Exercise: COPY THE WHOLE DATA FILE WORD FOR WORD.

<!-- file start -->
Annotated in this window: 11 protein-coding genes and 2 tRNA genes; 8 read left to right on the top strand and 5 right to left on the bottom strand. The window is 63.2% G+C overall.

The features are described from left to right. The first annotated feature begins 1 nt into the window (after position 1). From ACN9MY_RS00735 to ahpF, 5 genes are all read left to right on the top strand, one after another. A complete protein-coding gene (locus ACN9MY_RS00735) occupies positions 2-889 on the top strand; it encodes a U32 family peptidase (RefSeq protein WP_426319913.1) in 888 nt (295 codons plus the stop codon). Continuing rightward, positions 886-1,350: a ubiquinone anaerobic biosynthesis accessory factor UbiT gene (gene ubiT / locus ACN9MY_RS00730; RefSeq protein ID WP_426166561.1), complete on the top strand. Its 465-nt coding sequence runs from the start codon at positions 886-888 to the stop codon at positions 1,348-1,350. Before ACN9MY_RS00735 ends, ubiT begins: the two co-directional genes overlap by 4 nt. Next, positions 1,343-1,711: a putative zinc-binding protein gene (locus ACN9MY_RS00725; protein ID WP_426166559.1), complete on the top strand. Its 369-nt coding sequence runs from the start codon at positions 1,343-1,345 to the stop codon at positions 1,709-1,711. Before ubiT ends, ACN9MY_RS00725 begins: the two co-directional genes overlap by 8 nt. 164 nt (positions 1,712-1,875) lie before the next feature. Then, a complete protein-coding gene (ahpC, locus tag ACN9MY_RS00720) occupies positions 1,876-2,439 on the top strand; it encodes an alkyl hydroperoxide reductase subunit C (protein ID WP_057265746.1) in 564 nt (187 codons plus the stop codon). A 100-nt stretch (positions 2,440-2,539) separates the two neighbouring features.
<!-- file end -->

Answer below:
Annotated in this window: 11 protein-coding genes and 2 tRNA genes; 8 read left to right on the top strand and 5 right to left on the bottom strand. The window is 63.2% G+C overall.

The features are described from left to right. The first annotated feature begins 1 nt into the window (after position 1). From ACN9MY_RS00735 to ahpF, 5 genes are all read left to right on the top strand, one after another. A complete protein-coding gene (locus ACN9MY_RS00735) occupies positions 2-889 on the top strand; it encodes a U32 family peptidase (RefSeq protein WP_426319913.1) in 888 nt (295 codons plus the stop codon). Continuing rightward, positions 886-1,350: a ubiquinone anaerobic biosynthesis accessory factor UbiT gene (gene ubiT / locus ACN9MY_RS00730; RefSeq protein ID WP_426166561.1), complete on the top strand. Its 465-nt coding sequence runs from the start codon at positions 886-888 to the stop codon at positions 1,348-1,350. Before ACN9MY_RS00735 ends, ubiT begins: the two co-directional genes overlap by 4 nt. Next, positions 1,343-1,711: a putative zinc-binding protein gene (locus ACN9MY_RS00725; protein ID WP_426166559.1), complete on the top strand. Its 369-nt coding sequence runs from the start codon at positions 1,343-1,345 to the stop codon at positions 1,709-1,711. Before ubiT ends, ACN9MY_RS00725 begins: the two co-directional genes overlap by 8 nt. 164 nt (positions 1,712-1,875) lie before the next feature. Then, a complete protein-coding gene (ahpC, locus tag ACN9MY_RS00720) occupies positions 1,876-2,439 on the top strand; it encodes an alkyl hydroperoxide reductase subunit C (protein ID WP_057265746.1) in 564 nt (187 codons plus the stop codon). A 100-nt stretch (positions 2,440-2,539) separates the two neighbouring features.